Tunisia shocked by TV host's 'marry rapist' remarks
A popular Tunisian talk show has been suspended after its presenter appeared to tell a young female guest to marry the man she accuses of raping her, and suggested she was to blame.
The girl, named Hajar, said she had been sexually abused by three different members of her family since the age of 14.
Often crying, she also said she was eight months pregnant by one of her abusers.
It emerged during her appearance on Ala Chebbi's show Andi Mankolek, or I've Got Something to Tell You, that poverty had forced her to give up school aged 14 to work on the family farm.
She also said that her father was frequently absent because of work, and that her relationship with him and her stepmother was poor.
Hajar's elder brother, Allala, who appeared alongside her on the show earlier this month, said he had approached the show out of despair after her father, ashamed at her pregnancy, had kicked her out of the family home.
Although Tunisia is seen as relatively progressive on social matters among Muslim-majority countries, traditional attitudes are still widespread, and pregnancy before marriage is regarded by some as a matter of shame, regardless of the cause.
When Hajar's father joined the programme, Chebbi suggested to him that "whoever did it should marry her to close the case" and "contain the situation".
He asked Hajar who the father is, and she told him that she was not sure, but suspects the brother of her stepmother.
Told by her brother that all three alleged abusers were married, Chebbi added that "at least, he can recognise his child and give him his name".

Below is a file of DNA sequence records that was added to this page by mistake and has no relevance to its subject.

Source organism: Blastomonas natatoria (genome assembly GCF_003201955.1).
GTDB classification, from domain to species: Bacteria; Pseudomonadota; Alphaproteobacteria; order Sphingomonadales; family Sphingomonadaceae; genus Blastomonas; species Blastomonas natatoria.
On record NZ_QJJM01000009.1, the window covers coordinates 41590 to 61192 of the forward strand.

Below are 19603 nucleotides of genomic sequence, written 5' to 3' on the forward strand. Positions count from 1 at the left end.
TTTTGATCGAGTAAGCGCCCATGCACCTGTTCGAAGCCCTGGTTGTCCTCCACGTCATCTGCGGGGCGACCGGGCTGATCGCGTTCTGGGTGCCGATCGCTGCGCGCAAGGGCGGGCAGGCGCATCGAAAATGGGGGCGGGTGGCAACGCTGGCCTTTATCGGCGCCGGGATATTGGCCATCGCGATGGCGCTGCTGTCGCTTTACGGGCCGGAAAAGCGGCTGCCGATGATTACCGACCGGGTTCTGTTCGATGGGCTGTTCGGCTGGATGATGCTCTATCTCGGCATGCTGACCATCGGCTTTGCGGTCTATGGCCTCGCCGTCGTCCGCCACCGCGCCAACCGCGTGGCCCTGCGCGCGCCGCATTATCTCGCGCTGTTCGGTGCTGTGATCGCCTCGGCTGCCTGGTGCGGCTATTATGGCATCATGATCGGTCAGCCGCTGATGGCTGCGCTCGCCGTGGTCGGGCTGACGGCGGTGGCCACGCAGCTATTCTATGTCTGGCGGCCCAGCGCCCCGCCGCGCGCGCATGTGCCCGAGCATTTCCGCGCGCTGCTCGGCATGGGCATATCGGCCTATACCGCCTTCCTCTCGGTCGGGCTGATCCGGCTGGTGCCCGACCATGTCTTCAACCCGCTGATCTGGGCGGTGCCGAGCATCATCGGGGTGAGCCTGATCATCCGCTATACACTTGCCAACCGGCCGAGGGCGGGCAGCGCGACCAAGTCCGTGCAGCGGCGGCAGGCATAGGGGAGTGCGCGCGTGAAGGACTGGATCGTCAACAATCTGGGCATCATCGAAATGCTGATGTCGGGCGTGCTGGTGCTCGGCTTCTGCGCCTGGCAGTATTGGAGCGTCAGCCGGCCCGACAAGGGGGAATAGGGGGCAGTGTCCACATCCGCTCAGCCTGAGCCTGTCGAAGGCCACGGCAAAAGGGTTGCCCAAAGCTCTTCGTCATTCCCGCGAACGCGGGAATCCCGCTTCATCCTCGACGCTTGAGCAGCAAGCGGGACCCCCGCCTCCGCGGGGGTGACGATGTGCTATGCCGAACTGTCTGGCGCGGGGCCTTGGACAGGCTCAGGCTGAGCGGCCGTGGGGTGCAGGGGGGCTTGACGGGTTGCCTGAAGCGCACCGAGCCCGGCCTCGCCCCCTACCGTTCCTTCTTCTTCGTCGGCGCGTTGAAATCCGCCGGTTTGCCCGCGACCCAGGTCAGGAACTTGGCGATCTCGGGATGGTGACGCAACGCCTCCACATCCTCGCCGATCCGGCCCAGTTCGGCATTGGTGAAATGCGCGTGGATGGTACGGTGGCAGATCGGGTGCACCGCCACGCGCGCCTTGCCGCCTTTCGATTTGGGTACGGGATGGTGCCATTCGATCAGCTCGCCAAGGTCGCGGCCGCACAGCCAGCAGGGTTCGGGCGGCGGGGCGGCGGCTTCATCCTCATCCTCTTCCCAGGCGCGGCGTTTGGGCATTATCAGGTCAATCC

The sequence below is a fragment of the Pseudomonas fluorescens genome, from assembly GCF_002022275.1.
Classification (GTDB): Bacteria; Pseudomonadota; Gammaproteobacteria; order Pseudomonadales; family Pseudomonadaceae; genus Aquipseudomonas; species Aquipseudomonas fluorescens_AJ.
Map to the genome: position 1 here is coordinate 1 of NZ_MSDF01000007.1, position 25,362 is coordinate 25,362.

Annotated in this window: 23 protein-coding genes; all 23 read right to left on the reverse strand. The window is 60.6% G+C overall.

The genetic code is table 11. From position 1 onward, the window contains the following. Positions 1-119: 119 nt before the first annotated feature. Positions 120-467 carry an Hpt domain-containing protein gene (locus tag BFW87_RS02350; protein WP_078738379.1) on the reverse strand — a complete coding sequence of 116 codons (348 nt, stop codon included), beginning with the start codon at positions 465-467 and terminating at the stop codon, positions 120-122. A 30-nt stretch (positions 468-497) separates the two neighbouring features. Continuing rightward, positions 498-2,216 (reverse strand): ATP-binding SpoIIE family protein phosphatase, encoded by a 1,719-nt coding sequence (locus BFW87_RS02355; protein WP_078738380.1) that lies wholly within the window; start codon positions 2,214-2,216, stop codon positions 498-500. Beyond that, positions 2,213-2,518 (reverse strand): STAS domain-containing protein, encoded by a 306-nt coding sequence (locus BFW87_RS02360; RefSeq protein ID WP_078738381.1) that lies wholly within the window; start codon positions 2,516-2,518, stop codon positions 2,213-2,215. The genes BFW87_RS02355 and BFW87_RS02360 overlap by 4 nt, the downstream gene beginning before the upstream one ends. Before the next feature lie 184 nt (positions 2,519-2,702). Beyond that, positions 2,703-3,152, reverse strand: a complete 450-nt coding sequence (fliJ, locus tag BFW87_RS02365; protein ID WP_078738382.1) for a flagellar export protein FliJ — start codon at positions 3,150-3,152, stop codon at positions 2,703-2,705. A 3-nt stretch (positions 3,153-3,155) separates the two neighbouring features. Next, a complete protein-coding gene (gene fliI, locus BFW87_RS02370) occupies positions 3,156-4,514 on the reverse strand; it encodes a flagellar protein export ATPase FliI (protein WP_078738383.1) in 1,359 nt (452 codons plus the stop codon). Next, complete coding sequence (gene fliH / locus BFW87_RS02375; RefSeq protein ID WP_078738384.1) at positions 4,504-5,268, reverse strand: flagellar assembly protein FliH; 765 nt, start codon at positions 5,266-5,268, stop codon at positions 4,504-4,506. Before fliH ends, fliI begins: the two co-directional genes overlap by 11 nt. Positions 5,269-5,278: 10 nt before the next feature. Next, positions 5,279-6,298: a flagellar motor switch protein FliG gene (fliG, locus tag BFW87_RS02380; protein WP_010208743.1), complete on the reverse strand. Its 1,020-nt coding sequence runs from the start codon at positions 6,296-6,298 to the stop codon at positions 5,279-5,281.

He then chided her for not reporting any of her abusers, and urged her to ask her father for forgiveness for being pregnant without being married. "Admit that you are at fault," he added.
The remarks prompted an outcry on social media.
"Even though she was raped and abused by her relatives, he asks her to justify herself," tweeted freelance cartoonist Tawfiq Omrane.
Thousands of people joined a Facebook page called "'Marry your rapist,' he says. 'We will see you in court,' we reply."
The page uses a widely-shared photo of the show's studio with a text overlaid that says: "Mr Ala: The punishment for rape is imprisonment, not marriage."
It has addressed a letter to the minister for women, family and childhood, Samira Merai, calling for action to end violence against women and children.
There was also criticism of a law - Article 227 - that requires rape charges to be dropped if the perpetrator marries the victim.
The women's ministry has drafted a bill to abolish the article, but this still needs to be ratified by parliament.
Chebbi insisted his remarks were taken out of context, telling Mosaique Radio FM he had only suggested marriage in light of what he called a lack of evidence proving that rape had taken place.
He said he believed the abusers should be punished if proven guilty of rape, but again reiterated his view that Hajar had made a mistake in remaining silent.
"This is the case of many Tunisian girls who have been raped and did not say anything," he said. "Silence is the core of this case."
But Tunisia's media regulator has sided with his critics, suspending the programme for three months after finding it to have "violated human dignity".
Radia Saidi, a spokeswoman of the Tunisian Independent High Authority for Audiovisual Communication, told the BBC's Rana Jawad that Chebbi had judged the victim, rather than questioning her."There was no excuse to break Tunisian laws and international laws for the protection of minors and of privacy," she added.